Yesterday, Harpyness reader Christopher F. wrote me about the firestorm of controversy surrounding a recent student column in the Daily Princetonian. In “The Real ‘Sex on a Saturday Night‘”, freshman Iulia Neagu explains that women who are raped while inebriated have only themselves to blame:
She knew what would happen if she started drinking. We all know that the more people drink, the less likely they are to make wise decisions. It is common sense.
Therefore, the girl willingly got herself into a state in which she could not act rationally. This, in my opinion, is equivalent to agreeing to anything that might happen to her while in this state.
It’s okay if your head exploded on reading that. Chris knew that mine would, and wanted to know if it would be shooting fish in a barrel for me to write a screed about Neagu’s op-ed.
Well, yes. But plenty of other women beat me to the punch, including a hell of a lot of Daily Princetonian commenters–rock on, y’all!—student activists at Princeton, Anna North at Jezebel and many, many others. So I’m not going to bother to take apart this poorly-written, small-minded turd of rape apology, although I will note that I have read much more eloquent and insidiously persuasive rape apologia in my time; Iulia Neagu is clearly still a rank amateur at writing, reasoning and victim-blaming.
As I discussed Neagu’s column in various comment threads, some responses–particularly from fellow Jez commenters–caught my attention, including this one:
Confession time: When I was the same age as Neagu I used to partake in the victim blaming. I used to think that women weren’t saying no loud enough or that they shouldn’t have put themselves in dangerous situations. I used to pride myself on my ability to suss out danger and stay away from people who could cause me harm. I thought that instincts, even when drunk, could protect someone. Looking back at my cocky 20 year old self, I want to kick myself, since I now know that instincts and saying no really loud are not enough to protect everybody all the time. And there is someone I truly owe an apology too from that time, since I’m sure I hurt her with my vicitm blaming ways.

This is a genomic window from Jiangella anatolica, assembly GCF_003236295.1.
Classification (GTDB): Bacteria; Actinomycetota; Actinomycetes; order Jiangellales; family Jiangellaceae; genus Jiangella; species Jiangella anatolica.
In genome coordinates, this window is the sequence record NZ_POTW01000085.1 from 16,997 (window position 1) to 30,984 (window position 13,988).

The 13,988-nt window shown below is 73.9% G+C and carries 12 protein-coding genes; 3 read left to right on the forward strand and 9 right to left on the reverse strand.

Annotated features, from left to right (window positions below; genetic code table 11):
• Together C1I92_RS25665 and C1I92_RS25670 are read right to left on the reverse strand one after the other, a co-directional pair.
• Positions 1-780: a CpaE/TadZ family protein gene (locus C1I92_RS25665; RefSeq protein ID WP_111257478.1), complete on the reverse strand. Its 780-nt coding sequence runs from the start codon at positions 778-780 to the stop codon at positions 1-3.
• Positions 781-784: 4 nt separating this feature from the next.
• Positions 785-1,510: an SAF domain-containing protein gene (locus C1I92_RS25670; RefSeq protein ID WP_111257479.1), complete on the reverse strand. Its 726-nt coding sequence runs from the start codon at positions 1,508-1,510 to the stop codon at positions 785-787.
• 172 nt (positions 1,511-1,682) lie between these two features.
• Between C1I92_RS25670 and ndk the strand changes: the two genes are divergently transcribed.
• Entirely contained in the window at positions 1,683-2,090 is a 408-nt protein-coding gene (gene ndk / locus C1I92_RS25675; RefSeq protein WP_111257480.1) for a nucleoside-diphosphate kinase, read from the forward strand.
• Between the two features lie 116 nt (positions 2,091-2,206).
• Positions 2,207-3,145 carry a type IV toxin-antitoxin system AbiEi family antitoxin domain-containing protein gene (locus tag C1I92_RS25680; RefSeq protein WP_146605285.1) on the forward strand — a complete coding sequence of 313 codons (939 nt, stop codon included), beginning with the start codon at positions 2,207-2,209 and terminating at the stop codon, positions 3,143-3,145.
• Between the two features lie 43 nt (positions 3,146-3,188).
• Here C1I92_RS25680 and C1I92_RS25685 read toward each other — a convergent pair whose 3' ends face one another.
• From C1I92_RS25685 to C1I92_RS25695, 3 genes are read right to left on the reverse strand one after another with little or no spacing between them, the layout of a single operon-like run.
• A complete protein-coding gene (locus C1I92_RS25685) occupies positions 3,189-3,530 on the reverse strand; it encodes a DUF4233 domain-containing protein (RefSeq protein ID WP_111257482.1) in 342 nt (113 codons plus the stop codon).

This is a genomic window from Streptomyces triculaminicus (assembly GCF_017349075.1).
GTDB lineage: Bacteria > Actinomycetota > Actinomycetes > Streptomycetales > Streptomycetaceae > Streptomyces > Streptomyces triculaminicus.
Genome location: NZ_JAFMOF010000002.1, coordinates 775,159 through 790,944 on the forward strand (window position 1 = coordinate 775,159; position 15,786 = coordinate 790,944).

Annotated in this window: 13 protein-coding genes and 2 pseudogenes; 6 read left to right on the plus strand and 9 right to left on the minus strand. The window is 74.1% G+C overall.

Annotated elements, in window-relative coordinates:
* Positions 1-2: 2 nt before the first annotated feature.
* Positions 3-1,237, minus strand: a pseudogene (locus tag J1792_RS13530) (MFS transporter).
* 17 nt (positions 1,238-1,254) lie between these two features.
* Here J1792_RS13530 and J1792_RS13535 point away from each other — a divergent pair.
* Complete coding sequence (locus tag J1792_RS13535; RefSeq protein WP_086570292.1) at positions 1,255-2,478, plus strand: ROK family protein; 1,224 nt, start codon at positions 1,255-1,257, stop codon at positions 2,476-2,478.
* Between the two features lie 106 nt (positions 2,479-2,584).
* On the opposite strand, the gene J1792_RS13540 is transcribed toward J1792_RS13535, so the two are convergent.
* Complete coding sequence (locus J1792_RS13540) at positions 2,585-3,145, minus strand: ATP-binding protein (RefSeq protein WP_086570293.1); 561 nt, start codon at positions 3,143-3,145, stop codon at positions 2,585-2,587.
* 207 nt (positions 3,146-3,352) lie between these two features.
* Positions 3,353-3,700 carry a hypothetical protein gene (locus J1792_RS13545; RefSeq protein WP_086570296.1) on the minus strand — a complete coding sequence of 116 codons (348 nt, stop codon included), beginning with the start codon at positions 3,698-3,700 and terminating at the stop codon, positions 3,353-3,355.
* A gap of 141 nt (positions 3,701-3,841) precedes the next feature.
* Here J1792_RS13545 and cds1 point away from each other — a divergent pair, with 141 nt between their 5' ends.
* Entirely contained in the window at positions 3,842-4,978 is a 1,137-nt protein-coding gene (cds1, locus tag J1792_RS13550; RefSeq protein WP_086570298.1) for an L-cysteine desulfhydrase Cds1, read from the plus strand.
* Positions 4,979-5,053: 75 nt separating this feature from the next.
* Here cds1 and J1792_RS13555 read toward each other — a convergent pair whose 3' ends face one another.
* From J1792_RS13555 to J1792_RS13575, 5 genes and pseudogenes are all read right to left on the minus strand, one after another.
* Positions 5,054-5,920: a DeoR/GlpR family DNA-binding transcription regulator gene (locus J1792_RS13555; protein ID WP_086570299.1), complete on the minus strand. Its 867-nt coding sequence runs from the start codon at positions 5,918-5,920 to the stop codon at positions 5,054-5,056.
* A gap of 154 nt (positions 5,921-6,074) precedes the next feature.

Trust me, Neagu will figure it out soon enough and will feel like an ass for this article she wrote. It doesn’t excuse her behaviour, but one day, she’ll see it. I can assure you of that.
I suspect that even if the current blowback isn’t convincing, Neagu will be regretting it hardcore when some future HR recruiter does a Google search on her. But I did feel a pang of recognition–when I was 18, I held a lot of views that I look back on and cringe (although I was never a rape apologist). I also had that same jackass courage of my convictions. Fortunately for me, my youthful arrogance is not enshrined for posterity on the internet.
Still, Iulia Neagu chose to write this preachy, odious column, so she opened herself up for the furious response she’s getting. She’s technically an adult, she’s intelligent, she chose her choice–now she’s going to have to handle the consequences like a grown-up.
Another Jez commenter, though, had a (very) little empathy for Neagu, and I do think her point is worth considering.
I strongly disagree with this young woman. I strongly agree with the people who are calling bullshit on her victim blaming. But I’m a little worried about the way college writers are now being held up for scrutiny in the national media. This young woman is a freshman from Romania. That means she’s probably about 18 years old, and an international student. I’m worried that she, like many students, didn’t quite realize what she was getting herself into. I know, I know–the internet has made college news into a whole new phenomenon. College students are adults and responsible for their actions, but it’s one thing to be schooled by your fellow students, another to end up on Jezebel. I guess I’m imagining her as one of my own students, and thinking about the fact that not many of them could handle this kind of attention. I’m hoping her university has really good psychological services, both for her and her friend who had to read such a hateful statement about her experience.
Yes, I bet peer relations are preeeeetty unpleasant for Neagu right now, and I’m guessing the friend who confided in her will–rightly–never speak to her again. But now thanks to the internet, Iulia Neagu is also being shamed and maligned in public by thousands of people around the world.
That’s a lot for an 18 year old to handle, and it’s entirely possible that the fallout will continue to affect Neagu for years to come. So I ask you, gentle readers–does the punishment fit the crime?